Here is my technique for solving the problem of converting a 4-byte hexadecimal sequence in a little-endian architecture into decimal.
This may seem rather niche but it was a surprisingly large part of Week 5 in my CS271 class. The class’s materials and extra help I found around the web seemed to go off on tangents that were interesting but unrelated to solving this kind of problem quickly, and all I really wanted was a simple step-by-step guide I could use on exams.
Therefore, I am sharing my simple 5-step technique for converting hex to decimal in a little-endian architecture here! Hope someone else finds it helpful.
The four-byte sequence 0x86 0x65 0x53 0x82 stored in consecutive memory cells in a little-endian architecture represents ___________ (decimal) when interpreted as a 32-bit signed integer.
From reading this, we know:
- it’s little-endian, so we are going to reverse the order of the bits
- our result will be signed
Step 1: Reverse the bytes
Take the bits in blocks of two and work right to left.
0x86 0x65 0x53 0x82 becomes 0x82536586
Step 2: Look at the most significant bit and determine if there will be a negative result
0x82536586 <-- that's this dude in red here
The most significant bit here contains an 8.
We know that in hex a most-significant bit of 7 or more means we are looking at a negative number. (If this were a positive number, ie: the most significant bit is between 0 and 6 inclusive, then skip ahead to Step 4.)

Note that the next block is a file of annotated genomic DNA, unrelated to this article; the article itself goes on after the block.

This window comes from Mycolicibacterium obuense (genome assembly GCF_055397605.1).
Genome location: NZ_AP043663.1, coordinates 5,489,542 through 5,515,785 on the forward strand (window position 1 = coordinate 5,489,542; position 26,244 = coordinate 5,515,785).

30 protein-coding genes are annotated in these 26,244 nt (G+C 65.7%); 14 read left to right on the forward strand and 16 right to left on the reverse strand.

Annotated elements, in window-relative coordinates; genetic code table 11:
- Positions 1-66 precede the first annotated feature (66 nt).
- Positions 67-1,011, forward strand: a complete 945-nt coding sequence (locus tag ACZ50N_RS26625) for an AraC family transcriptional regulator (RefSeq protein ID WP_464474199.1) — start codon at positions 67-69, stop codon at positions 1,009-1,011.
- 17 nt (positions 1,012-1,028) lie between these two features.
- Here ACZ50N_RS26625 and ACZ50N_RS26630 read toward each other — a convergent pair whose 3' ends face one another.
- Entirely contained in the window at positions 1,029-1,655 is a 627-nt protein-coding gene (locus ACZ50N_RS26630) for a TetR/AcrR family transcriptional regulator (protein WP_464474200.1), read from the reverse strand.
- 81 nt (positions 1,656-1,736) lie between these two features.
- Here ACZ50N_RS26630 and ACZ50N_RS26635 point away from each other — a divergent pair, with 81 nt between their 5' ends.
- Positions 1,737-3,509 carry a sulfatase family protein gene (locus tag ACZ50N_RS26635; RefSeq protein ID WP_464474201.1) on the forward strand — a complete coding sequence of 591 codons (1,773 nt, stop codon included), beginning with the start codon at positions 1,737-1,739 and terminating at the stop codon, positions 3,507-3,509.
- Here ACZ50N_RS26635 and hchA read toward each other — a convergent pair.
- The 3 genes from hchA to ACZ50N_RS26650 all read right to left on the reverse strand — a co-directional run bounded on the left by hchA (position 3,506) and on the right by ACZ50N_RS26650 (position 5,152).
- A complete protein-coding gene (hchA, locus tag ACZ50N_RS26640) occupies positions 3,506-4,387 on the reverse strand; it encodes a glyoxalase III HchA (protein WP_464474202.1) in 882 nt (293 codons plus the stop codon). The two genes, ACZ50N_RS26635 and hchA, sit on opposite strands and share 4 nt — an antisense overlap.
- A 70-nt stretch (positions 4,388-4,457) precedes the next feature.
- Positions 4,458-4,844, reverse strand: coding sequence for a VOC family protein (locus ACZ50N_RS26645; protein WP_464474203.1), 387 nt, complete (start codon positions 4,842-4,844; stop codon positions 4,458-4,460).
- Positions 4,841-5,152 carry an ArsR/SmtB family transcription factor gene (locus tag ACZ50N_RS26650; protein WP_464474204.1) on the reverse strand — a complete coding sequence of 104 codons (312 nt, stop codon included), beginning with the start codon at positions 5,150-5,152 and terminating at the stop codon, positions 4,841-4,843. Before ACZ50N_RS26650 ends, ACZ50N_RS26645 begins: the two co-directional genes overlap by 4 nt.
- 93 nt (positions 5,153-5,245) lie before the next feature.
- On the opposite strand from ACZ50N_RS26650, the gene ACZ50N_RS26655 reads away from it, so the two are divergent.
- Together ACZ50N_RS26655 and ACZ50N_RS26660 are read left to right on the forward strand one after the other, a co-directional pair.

Step 3: Since we are working with a negative number, flip the bits (subtract our hex sequence from FFFFFFFF) and add 1
FFFFFFFF - 82536586 7DAC9A79
Add one to the result:
7DAC9A79 +1 7DAC9A7A
The result is the hex sequence we will use for the next step.
Step 4: Multiply each term by 16 raised to a power
To convert a hex value into a decimal value, we multiply each “position” in the hex sequence by 16 raised to a power. Working from right to left, we know that furthest-right position is 16^0 (so, just a 1). The second-from-right position is 16^1 (so, just a 16). The third-from-right position is 16^2, and so on.
Recall that A = 10, B = 11, C = 12, D = 13, E = 14, and F = 15 when working in hex.
The result of this long sequence is:
Remember that negative sign? Now’s a good time to stick it on.
And there you have it: the result is -2108463738.
Some final notes
- Be sure to observe whether the problem expects a signed decimal result or an unsigned decimal result. If the problem is asking for unsigned, you can skip the FFFFFFFF subtraction step entirely, even if the most significant bit is 7 or higher.
- Remember that when working with a signed hexadecimal number, you look at the most significant bit to determine if it’s negative or positive.
- 0-7 = positive
- 8-F = negative
- If you had to do the flipping step, don’t forget to put that negative sign onto your final answer!
One thought on “How to convert a 4-byte hexadecimal sequence in a little-endian architecture into decimal”
hi, this is a great tutorial and very straight forward – even I was able to understand it! :)
How would we go about covering a float back to a 4 byte hex representation?